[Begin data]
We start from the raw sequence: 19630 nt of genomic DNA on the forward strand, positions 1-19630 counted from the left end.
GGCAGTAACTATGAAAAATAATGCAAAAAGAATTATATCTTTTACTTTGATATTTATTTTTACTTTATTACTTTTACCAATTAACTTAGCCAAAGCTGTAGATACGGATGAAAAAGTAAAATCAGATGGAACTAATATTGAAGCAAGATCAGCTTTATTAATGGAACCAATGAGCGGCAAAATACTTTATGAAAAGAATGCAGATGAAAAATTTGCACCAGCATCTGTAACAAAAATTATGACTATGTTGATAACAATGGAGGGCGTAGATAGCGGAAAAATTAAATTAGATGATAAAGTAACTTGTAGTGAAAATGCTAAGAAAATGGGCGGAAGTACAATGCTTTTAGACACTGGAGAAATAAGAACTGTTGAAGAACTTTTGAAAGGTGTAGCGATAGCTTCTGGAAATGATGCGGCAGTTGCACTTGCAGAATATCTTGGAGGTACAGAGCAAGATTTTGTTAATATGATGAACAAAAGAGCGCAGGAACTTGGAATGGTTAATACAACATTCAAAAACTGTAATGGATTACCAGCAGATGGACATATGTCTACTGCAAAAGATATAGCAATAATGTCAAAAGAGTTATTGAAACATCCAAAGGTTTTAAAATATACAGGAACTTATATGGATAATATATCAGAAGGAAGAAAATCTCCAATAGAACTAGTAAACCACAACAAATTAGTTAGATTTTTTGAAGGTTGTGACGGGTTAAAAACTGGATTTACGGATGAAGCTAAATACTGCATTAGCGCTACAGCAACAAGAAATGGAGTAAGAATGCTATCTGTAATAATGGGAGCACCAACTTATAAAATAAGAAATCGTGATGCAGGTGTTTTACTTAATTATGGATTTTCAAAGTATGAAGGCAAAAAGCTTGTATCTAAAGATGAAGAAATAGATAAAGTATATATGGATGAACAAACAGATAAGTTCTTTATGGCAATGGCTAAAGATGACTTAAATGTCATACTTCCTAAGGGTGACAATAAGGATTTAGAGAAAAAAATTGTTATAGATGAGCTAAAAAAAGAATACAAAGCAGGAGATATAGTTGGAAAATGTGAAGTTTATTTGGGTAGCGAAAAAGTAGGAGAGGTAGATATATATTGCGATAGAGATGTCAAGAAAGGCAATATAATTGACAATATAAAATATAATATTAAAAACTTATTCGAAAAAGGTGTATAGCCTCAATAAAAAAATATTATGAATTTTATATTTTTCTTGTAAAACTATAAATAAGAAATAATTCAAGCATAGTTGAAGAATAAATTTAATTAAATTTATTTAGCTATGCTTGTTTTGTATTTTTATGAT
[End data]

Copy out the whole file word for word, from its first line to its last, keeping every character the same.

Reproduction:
We start from the raw sequence: 19630 nt of genomic DNA on the forward strand, positions 1-19630 counted from the left end.
GGCAGTAACTATGAAAAATAATGCAAAAAGAATTATATCTTTTACTTTGATATTTATTTTTACTTTATTACTTTTACCAATTAACTTAGCCAAAGCTGTAGATACGGATGAAAAAGTAAAATCAGATGGAACTAATATTGAAGCAAGATCAGCTTTATTAATGGAACCAATGAGCGGCAAAATACTTTATGAAAAGAATGCAGATGAAAAATTTGCACCAGCATCTGTAACAAAAATTATGACTATGTTGATAACAATGGAGGGCGTAGATAGCGGAAAAATTAAATTAGATGATAAAGTAACTTGTAGTGAAAATGCTAAGAAAATGGGCGGAAGTACAATGCTTTTAGACACTGGAGAAATAAGAACTGTTGAAGAACTTTTGAAAGGTGTAGCGATAGCTTCTGGAAATGATGCGGCAGTTGCACTTGCAGAATATCTTGGAGGTACAGAGCAAGATTTTGTTAATATGATGAACAAAAGAGCGCAGGAACTTGGAATGGTTAATACAACATTCAAAAACTGTAATGGATTACCAGCAGATGGACATATGTCTACTGCAAAAGATATAGCAATAATGTCAAAAGAGTTATTGAAACATCCAAAGGTTTTAAAATATACAGGAACTTATATGGATAATATATCAGAAGGAAGAAAATCTCCAATAGAACTAGTAAACCACAACAAATTAGTTAGATTTTTTGAAGGTTGTGACGGGTTAAAAACTGGATTTACGGATGAAGCTAAATACTGCATTAGCGCTACAGCAACAAGAAATGGAGTAAGAATGCTATCTGTAATAATGGGAGCACCAACTTATAAAATAAGAAATCGTGATGCAGGTGTTTTACTTAATTATGGATTTTCAAAGTATGAAGGCAAAAAGCTTGTATCTAAAGATGAAGAAATAGATAAAGTATATATGGATGAACAAACAGATAAGTTCTTTATGGCAATGGCTAAAGATGACTTAAATGTCATACTTCCTAAGGGTGACAATAAGGATTTAGAGAAAAAAATTGTTATAGATGAGCTAAAAAAAGAATACAAAGCAGGAGATATAGTTGGAAAATGTGAAGTTTATTTGGGTAGCGAAAAAGTAGGAGAGGTAGATATATATTGCGATAGAGATGTCAAGAAAGGCAATATAATTGACAATATAAAATATAATATTAAAAACTTATTCGAAAAAGGTGTATAGCCTCAATAAAAAAATATTATGAATTTTATATTTTTCTTGTAAAACTATAAATAAGAAATAATTCAAGCATAGTTGAAGAATAAATTTAATTAAATTTATTTAGCTATGCTTGTTTTGTATTTTTATGAT